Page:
You might say Billy Bass, Daryl Maggine and Ernest Hilderbrand act just like kids sometimes, especially when they get together on Monday nights.
The group has been around since 1983, and those who belong to it love not only working with wood but also talking about it — the equivalent of war stories, or in this case, wood stories.
They’re all craftsmen and hobbyists. Some build toy cars. Others make wooden pens, lamps, bowls and furniture — all from scratch.
“I don’t like to throw anything away,” Bass said. “I might see a scrap piece of wood and say, ‘Hey, maybe I can make a car out of it.’”
He can, and he does. Hundreds of them.
Leaning forward in his wooden chair on wheels, Bass scoots across the dusty cement floor of his home basement workshop, angling a virgin block of pine toward a jagged bandsaw blade.
Bass, 76, is a polio survivor who has lived with the muscle disease since the mid-1950s. And he isn’t able to walk much anymore.
“I don’t let my handicap stop me from doing the things I love to do,” he said. “I’ve had to slow down making some of this stuff. But I’ll do it as long as I feel like it.”
Bass worked as a printer for the Columbia Missourian when he was younger but never let polio control his life. And he still doesn’t. For the past 30 years, he has spent many hours in his workshop crafting handmade wooden toys.
Already this year, he has built 89 cars, trucks and boats from scratch.
His goal is 100.
Sharing their talents
During the holidays, he and other Midwest Woodworkers will donate them all to local charities, which then distribute them to sick and needy children around Boone County. Last year, the group gave away about 650 toys.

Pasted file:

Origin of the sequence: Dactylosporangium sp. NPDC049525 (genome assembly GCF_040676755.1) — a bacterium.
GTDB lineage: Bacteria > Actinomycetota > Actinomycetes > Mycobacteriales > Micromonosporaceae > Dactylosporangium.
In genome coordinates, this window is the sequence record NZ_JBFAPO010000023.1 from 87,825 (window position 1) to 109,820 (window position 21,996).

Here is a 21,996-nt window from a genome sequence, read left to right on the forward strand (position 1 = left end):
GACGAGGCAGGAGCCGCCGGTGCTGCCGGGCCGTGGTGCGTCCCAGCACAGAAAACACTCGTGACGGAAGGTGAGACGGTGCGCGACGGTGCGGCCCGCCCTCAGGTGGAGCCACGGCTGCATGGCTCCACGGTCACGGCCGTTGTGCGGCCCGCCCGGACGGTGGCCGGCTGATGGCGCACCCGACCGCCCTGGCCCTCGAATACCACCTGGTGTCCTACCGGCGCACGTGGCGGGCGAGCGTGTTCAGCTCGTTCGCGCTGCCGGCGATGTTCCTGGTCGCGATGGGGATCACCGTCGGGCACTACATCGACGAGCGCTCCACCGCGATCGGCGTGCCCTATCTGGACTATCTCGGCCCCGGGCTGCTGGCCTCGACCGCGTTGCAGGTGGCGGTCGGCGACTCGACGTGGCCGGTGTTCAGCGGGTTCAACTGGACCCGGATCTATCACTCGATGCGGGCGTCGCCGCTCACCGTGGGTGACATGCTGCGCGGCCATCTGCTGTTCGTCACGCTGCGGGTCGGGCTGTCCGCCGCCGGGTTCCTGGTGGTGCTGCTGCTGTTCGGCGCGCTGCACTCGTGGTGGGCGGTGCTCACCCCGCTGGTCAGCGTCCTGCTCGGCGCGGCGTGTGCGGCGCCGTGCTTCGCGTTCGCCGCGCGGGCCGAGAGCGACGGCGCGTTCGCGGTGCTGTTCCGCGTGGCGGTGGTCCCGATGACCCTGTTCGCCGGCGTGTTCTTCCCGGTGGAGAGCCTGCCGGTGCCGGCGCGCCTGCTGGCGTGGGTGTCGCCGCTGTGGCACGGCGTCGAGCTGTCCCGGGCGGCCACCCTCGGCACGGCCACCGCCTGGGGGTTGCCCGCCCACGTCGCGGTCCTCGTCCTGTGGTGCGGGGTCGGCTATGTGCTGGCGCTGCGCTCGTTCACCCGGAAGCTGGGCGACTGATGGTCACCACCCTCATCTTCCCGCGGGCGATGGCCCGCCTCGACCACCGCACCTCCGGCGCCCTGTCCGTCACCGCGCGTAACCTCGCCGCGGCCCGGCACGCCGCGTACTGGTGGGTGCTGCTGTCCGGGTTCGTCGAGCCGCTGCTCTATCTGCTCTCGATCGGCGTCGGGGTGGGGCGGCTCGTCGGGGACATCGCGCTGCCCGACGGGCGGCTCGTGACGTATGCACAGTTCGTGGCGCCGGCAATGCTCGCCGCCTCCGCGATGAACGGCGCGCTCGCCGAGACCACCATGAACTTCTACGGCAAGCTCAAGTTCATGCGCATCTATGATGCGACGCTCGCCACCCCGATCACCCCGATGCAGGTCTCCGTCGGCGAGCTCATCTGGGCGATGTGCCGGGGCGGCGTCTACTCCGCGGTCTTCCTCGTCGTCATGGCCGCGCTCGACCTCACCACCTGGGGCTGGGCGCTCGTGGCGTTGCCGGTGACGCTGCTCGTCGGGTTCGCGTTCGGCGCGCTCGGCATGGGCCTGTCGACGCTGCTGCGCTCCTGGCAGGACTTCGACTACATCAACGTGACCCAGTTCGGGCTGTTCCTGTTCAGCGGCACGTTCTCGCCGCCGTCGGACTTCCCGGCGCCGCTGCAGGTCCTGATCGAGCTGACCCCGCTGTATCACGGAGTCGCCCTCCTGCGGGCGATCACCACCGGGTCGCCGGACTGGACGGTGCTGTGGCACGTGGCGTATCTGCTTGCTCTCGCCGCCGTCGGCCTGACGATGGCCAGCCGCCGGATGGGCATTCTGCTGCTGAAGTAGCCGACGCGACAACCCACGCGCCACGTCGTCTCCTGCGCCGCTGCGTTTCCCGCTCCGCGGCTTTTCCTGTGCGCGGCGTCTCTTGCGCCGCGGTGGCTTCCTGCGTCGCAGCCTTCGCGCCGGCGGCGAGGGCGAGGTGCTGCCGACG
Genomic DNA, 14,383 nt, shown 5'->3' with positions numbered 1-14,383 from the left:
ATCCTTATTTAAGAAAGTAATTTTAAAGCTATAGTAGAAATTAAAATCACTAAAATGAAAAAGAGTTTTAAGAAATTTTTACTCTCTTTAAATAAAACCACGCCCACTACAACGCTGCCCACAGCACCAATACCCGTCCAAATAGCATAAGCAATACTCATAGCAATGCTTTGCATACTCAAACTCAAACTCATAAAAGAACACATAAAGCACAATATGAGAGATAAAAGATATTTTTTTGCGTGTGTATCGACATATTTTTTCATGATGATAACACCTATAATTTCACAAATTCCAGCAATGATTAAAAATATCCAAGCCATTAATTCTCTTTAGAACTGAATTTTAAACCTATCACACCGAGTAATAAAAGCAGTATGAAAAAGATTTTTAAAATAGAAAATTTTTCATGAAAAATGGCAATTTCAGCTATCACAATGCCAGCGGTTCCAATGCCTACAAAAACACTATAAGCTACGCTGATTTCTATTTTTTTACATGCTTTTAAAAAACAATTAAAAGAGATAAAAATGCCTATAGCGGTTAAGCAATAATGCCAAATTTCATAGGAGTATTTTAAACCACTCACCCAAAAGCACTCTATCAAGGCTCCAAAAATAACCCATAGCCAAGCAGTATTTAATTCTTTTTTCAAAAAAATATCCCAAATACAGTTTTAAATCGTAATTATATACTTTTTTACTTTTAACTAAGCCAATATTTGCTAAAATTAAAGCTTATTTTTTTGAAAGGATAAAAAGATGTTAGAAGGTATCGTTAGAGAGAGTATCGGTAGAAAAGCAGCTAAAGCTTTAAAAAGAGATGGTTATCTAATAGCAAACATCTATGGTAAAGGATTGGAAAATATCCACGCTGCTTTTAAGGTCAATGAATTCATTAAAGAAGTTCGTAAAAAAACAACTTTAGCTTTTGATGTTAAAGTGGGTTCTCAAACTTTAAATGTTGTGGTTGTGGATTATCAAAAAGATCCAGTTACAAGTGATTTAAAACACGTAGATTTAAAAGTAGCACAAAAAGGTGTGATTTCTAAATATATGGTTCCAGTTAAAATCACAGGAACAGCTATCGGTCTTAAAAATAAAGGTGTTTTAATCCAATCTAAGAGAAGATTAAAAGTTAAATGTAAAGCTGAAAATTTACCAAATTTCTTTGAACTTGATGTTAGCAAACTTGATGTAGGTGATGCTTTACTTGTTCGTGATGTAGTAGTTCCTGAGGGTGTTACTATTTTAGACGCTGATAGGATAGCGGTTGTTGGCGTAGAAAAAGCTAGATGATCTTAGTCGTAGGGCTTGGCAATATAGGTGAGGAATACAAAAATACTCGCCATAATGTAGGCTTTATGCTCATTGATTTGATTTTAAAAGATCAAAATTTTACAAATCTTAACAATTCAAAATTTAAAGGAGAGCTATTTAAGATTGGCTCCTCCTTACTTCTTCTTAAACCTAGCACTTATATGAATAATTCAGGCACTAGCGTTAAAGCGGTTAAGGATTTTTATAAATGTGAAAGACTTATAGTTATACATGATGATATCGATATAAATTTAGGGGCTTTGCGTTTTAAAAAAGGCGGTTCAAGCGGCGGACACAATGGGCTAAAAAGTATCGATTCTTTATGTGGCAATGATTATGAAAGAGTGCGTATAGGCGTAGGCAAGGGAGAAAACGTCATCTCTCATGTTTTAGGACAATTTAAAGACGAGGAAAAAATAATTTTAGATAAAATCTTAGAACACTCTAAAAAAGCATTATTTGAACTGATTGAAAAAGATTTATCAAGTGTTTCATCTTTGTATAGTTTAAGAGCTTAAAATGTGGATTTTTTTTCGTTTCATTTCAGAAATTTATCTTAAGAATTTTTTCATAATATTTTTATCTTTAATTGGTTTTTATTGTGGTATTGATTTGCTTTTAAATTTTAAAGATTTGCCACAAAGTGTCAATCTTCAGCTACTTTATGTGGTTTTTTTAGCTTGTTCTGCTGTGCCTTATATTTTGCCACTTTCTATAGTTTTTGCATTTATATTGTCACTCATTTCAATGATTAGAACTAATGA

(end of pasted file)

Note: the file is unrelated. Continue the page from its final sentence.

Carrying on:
"It’s the idea of turning a nondescript piece of wood and making something out of it that’s beautiful and usable,” Bass said.
Bass and the other Midwest Woodworkers enjoy what they call “show-and-tell” — when they bring samples of their work to the monthly meetings at the lumber shop.
Daryl Maggine, 61, makes jewelry boxes, hunting calls, pens and picture frames from exotic woods like Brazilian maple, Osage orange and Madagascar rosewood.
“We bring it to the meetings and brag on it,” he said. “It’s always interesting to see what someone else is doing and to say to yourself, “Can’t I do that?”
Maggine says he’s passionate about wood and hates to see wooden furniture covered with paint.
“Let that good wood show through,” he said.
Ernest Hilderbrand, 62, guesses he’s turned out at least 200 wooden bowls for family and friends since he retired five years ago from MU’s information technology department. He taught himself the craft and wishes he could devote more time to it.
“Trial and error,” Hilderbrand said. “I’ve made plenty of mistakes. If I had the time, I’d like to do it all day long.”
Hilderbrand clamps a heavy stump of box elder wood into his industrial-strength lathe, revs it up to 850 rotations per minute and scrapes away the outer edges until they’re smooth and round. Wood shavings spray everywhere like Silly String. Two hours later, the pile of shavings blanketing his loafers is almost knee-high.
“You never know what you’re going to end up with,” he said.
Like Bass, Maggine and Hilderbrand, many group members are retired and make the toy cars and trucks in their spare time. Although the toy car campaign is the association’s biggest annual project, the group does other things.
Past projects include building park playground equipment and wheelchairs for people in developing countries. This summer, the group plans to donate enough lumber to help a local Boy Scout troop build about 250 stools and picnic tables.
“You name it, we’ll do it,” Maggine said.
It’s that attitude — and maybe the rare thank-you card from a grateful parent — that keeps the woodworkers making old-fashioned toys each year.
“That’s an incentive to continue doing it,” Bass said. “When I can take wood and make something that kids really enjoy, that’s my pleasure.”